Today take time to explore the museums and galleries: the Musée de la Marine, based in a 14th century church, provides an evocative history of the town’s maritime roots, while the Musée Eugène Boudin offers 200 works and is a mecca for lovers of Impressionist art.
On the eastern edge of Normandy, this is a large city but its ancient centre is redolent of a rich history and the gentle ambience of the winding cobble streets and timbered buildings belies its more modern surroundings. It rose to prominence in the Middle Ages as the seat of power for the ruling Anglo-Norman dynasty.
More colourfully, it was here that Joan of Arc, the Maid of Orleans, was tried and famously burned at the stake in the 15th century. The Tour Jeanne d’Arc is the last remnant of the castle where she was imprisoned and there is a church on the actual spot where she was martyred. Don’t miss the exquisite cathedral, which captured the attention of Claude Monet who painted a series of works depicting the Gothic masterpiece in various lights and at different times of day.
Normandy’s vital role in World War Two is well documented and the dramatic Caen Memorial is an excellent starting point for a historical tour of the region. It tells the story of the war, with special emphasis on the D-Day beaches, Operation Overlord and the subsequent Battle of Normandy. Beneath the memorial museum is the site of General Richter’s command post HQ, the German nerve centre during the Occupation.
The Mémorial de Caen is also the Centre for History and Peace in Normandy, with an aim of promoting peace and reconciliation. For an insight into wars of long ago, you can visit the massive castle of Château de Caen, built by William the Conqueror a thousand years ago.
The D-Day beaches are vast and offer a sobering perspective on the horrors of 1944 when allied troops landed on 6thJune to commence the beginning of the end of the Nazi menace. This was the first major offensive to wrest back control and swing the balance of power so it was a critical moment and followed months of planning and detailed preparation along with feints and counter-feints. These were designed to fool the Germans who were closely monitoring signs of a possible invasion they knew would be likely, somewhere along the coast.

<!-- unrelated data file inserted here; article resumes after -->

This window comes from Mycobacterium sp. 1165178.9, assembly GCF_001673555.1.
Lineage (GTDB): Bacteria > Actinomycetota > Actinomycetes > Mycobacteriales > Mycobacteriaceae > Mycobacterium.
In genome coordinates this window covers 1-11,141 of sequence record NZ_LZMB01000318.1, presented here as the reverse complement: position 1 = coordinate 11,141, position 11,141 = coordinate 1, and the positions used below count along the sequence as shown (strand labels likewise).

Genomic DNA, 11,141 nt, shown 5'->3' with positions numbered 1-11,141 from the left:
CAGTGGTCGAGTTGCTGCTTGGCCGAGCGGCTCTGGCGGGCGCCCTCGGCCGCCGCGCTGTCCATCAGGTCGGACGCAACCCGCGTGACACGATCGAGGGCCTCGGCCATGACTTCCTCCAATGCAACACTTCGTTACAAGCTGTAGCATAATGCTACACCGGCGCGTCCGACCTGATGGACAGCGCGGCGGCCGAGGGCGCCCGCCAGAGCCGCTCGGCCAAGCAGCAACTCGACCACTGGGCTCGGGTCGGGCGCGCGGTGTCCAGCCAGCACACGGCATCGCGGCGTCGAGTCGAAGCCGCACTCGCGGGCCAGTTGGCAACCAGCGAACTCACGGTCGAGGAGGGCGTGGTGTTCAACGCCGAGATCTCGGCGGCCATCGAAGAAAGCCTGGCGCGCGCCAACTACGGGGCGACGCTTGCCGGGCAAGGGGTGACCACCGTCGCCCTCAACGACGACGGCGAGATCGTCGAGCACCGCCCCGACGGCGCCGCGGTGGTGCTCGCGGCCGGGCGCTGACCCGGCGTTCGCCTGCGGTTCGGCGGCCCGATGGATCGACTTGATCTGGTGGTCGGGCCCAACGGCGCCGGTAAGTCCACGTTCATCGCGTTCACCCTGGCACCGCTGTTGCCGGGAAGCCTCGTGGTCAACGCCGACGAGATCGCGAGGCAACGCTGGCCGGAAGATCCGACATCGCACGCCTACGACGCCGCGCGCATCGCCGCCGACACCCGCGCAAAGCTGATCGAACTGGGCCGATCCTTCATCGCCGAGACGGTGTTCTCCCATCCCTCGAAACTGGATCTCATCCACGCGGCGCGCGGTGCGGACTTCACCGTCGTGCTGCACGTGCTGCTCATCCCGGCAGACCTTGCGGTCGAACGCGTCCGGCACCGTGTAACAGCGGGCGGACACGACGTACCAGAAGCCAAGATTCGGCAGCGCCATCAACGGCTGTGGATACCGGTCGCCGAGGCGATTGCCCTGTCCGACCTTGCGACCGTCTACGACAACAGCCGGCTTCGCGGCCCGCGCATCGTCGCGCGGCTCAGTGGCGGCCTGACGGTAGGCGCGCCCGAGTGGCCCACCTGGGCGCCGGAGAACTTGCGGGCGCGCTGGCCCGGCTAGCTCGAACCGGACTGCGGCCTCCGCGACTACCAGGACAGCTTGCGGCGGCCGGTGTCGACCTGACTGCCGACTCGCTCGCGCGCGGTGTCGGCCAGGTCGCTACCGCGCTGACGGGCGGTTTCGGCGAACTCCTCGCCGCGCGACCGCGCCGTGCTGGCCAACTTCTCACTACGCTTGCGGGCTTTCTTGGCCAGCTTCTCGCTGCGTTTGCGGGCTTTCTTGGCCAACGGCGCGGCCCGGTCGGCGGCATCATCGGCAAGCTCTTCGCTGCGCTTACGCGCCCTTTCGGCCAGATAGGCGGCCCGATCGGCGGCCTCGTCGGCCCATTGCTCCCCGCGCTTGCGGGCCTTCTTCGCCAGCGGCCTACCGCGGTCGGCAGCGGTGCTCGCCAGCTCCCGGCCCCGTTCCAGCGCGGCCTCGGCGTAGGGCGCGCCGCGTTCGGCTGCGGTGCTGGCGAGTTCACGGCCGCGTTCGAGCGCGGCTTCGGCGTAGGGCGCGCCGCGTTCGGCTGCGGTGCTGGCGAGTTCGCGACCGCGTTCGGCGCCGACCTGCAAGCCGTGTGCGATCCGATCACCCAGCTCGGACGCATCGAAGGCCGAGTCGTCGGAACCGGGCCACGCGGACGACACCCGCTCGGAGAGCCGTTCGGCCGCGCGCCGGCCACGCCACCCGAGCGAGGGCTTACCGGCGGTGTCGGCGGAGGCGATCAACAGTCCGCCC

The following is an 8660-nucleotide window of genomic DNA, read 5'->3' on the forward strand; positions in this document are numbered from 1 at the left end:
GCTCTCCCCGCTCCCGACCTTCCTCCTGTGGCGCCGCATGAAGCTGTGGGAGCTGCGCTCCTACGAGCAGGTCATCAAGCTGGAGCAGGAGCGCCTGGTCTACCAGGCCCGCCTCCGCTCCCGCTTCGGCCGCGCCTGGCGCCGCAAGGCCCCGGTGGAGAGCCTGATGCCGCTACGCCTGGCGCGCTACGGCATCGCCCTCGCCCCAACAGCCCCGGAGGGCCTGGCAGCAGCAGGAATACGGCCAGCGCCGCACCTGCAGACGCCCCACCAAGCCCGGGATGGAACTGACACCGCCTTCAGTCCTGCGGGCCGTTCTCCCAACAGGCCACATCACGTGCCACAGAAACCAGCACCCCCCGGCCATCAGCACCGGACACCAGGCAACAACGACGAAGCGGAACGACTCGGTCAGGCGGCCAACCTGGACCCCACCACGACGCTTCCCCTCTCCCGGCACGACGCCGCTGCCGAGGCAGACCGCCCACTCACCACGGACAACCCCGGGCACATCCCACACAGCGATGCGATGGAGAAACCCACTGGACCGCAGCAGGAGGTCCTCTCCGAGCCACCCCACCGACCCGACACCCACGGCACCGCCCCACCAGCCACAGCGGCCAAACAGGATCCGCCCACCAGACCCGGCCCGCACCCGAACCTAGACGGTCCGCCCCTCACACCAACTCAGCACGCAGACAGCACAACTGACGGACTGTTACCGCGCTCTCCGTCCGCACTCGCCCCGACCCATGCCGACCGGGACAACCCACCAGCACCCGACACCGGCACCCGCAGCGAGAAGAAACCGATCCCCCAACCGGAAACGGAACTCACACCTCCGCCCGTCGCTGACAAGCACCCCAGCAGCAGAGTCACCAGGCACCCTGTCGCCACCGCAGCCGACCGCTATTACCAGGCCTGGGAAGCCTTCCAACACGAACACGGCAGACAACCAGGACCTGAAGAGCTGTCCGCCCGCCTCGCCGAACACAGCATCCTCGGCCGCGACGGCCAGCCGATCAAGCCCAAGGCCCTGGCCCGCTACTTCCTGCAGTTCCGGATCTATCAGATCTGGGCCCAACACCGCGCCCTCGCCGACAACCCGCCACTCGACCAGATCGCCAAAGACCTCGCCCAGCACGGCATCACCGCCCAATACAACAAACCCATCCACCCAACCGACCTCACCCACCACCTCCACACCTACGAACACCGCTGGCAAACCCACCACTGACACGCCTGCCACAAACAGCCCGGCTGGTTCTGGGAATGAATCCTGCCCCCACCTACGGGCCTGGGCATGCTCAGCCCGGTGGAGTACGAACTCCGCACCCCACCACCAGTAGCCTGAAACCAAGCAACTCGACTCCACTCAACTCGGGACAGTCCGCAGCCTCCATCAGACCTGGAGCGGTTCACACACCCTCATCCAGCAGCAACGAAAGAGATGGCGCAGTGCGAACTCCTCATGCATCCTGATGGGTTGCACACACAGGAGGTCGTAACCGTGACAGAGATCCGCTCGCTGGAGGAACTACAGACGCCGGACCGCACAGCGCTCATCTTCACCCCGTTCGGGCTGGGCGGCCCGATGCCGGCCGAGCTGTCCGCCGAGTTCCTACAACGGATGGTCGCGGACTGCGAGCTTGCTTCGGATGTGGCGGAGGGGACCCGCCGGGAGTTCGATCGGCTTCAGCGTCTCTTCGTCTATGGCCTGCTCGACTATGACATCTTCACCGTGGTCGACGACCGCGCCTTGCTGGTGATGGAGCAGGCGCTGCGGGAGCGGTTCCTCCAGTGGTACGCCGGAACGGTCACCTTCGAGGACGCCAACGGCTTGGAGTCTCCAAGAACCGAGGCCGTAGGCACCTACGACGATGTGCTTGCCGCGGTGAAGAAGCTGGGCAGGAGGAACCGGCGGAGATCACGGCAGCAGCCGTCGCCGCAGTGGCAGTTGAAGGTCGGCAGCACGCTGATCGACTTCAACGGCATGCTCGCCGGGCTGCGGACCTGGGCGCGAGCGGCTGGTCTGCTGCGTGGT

The beaches of Omaha, Utah, Sword, Juno and Gold stretched from Cherbourg to Le Havre with Omaha being the bloodiest and the backdrop to epic movies like ‘Saving Private Ryan’.
The simple white headstones in countless cemeteries, big and small, are incredibly poignant and along the coast at various points you can still see concrete bunkers, piers and emplacements as well as the remains of the temporary Mulberry Harbour at Arromanches.
For a little solace, head to the village of Giverny, a tranquil spot where the Impressionist painter Claude Monet spent 43 years of his life. It’s a delightful place, about an hour’s drive from Rouen and certainly a day trip from Paris. The garden aims to replicate the scenes from his paintings while being true to his planting, with a wild profusion of colourful annuals like poppies and daisies popping up amongst the roses, irises and hollyhocks. The water garden, with its iconic Japanese bridge will be familiar to many as depicted in a million greetings cards and posters.
Something a little different…
This is a less-well known area of Normandy, set in the Orne Valley around Thury-Harcourt and Falaise. The landscape is peaceful, bucolic and rather different from the mostly flat pastures of the wider region. Here there are rolling hills along with steep gorges that cut through dense forest with cascading rivers winding beneath rocky bluffs.
Though hardly Alpine in its topography, the Suisse Normande has a unique charm and offers plenty to appeal to nature lovers and outdoor sport enthusiasts with excellent hiking, cycling, kayaking and climbing all on offer throughout the two main regional parks.